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What are the Long-Term Effects of Type 2 Diabetes?

Poor blood sugar control causes a myriad of complications most of which are far-reaching. No part of your body is spared.

Type 2 complications are inevitable. As years go by, so does the risk of something going wrong but there are ways of halting or slowing their progression.

  1. High blood pressure

Hypertension, or high blood pressure, is a disease of your circulatory system associated with the turbulent flow of blood. Because of turbulence within vessels, there is a higher susceptibility to heart attacks, stroke, kidney disease, and visual disturbance.

Doctors recommend checking your blood pressure regularly. Regular exercise, a low-sodium diet and reduction of stress can keep your blood pressure in check. Antihypertensive drugs can be prescribed to lower blood pressure.

  1. Cardiovascular disease

Classically, persons with type 2 diabetes are overweight. This poses the risk of higher triglycerides and LDL cholesterol accumulating within arteries and clogging them. This is known as atherosclerosis.

As the artery lumen gets narrower, you can suffer from a heart attack or other cardiovascular diseases, and stroke, especially with type 2 diabetes.

Knowing the risk factors will prevent complications. If it’s a problem with weight, eating healthy and fitness will suffice. Blood pressure will have to be controlled as well. If you have a smoking addiction, consider quitting as it doubles the risk of heart attacks.

  1. Stroke

High blood pressure, being overweight, smoking, heart disease, and high cholesterol increase the risk of stroke. According to the American Diabetes Association, you are 1.5 times more likely to develop a stroke if you are diabetic.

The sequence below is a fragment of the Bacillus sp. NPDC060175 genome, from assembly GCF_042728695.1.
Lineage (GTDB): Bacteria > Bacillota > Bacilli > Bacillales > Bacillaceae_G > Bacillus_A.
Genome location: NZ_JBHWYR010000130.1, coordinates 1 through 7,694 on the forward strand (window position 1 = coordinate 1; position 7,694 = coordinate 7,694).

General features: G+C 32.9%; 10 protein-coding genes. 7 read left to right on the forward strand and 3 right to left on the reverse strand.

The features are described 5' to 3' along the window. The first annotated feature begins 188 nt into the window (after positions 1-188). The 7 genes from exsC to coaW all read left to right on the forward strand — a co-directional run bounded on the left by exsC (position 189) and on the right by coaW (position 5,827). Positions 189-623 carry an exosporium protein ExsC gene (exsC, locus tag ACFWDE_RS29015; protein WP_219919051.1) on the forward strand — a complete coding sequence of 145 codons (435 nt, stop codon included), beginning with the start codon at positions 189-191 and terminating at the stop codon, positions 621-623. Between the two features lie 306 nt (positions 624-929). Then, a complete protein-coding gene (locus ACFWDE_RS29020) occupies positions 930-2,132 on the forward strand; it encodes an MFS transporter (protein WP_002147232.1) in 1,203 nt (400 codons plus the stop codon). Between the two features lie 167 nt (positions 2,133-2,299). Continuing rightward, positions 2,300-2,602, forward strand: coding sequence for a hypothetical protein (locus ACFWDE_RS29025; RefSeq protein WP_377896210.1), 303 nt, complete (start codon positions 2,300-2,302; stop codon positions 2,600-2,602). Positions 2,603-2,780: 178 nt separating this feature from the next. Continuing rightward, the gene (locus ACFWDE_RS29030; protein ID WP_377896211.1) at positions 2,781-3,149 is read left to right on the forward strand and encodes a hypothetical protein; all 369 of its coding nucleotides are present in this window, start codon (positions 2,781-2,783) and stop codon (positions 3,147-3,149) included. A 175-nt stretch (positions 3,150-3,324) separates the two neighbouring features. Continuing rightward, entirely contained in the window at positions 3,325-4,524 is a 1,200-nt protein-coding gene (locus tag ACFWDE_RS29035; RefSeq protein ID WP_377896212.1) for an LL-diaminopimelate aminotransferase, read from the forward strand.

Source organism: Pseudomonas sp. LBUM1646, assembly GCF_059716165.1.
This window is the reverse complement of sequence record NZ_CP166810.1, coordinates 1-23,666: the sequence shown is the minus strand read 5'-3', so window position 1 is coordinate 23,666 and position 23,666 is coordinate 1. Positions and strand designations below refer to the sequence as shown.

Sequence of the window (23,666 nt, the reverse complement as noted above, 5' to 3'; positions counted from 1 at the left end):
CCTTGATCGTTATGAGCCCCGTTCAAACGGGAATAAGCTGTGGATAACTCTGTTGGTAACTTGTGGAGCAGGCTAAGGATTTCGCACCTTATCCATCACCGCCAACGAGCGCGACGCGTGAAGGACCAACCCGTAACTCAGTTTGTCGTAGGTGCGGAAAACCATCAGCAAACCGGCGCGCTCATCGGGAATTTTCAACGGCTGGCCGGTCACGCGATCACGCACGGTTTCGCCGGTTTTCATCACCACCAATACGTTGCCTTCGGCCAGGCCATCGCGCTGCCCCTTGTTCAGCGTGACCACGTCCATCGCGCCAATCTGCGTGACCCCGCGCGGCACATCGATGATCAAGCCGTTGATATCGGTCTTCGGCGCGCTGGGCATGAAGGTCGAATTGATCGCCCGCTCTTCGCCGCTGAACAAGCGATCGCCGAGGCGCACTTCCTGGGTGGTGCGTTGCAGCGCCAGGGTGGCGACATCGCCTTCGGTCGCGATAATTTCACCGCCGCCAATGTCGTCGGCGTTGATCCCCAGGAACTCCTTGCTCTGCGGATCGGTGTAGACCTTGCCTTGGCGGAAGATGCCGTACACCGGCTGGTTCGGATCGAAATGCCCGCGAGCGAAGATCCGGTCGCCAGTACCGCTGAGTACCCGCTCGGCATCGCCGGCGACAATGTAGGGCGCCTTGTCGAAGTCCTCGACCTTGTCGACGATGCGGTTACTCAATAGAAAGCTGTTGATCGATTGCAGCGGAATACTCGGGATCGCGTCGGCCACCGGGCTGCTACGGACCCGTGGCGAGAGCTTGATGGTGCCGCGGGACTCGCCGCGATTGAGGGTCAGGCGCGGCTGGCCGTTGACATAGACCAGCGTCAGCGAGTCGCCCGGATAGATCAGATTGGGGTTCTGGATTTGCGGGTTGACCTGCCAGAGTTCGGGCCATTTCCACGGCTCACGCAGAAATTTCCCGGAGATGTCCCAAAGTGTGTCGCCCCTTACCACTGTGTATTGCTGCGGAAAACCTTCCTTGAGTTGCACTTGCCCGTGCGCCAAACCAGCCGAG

Most strokes in people with diabetes are because of atherosclerosis and clogged arteries and supply blood rich in oxygen.

  1. Vision problems

Diabetes causes many structural and functional changes in your eyes. This increases the probability of visual diseases like:

  • Glaucoma, because of high pressure in your eye
  • Cataracts, or clouding of the lens of your eye
  • Diabetic retinopathy, due to damaged blood vessels on the retina (back of your eye)

Your eye doctor (ophthalmologist) will advise you to go for regular eye exams to detect any changes in your eye.

  1. Foot ulcers

Glucose tends to reduce immune response, damage nerves, and arteries and this can lead to foot sores, wounds, or ulcers that take long to heal.

Your immune system will not be able to fight off invading bacteria as effectively causing a serious infection that can result in an amputation.

This is known as diabetic foot and is prevented by:

  • Wearing robust, well-fitting shoes with comfortable socks.
  • Clean and dry your feet.
  • Check your feet for sores, blisters, or redness.
  • Report any signs of infection to your doctor.
  1. Nerve damage

Nerve damage in type 2 diabetes is known as diabetic neuropathy. Glucose accumulates in nerve fibers reducing the transmission of the electrical impulse to muscles and other organs.

In most cases, diabetic neuropathy affects nerve supply to hands and feet (peripheral neuropathy) although it can affect nerves that control organs in your body (autonomic neuropathy).

Based on the nerve branches affected, manifestations include: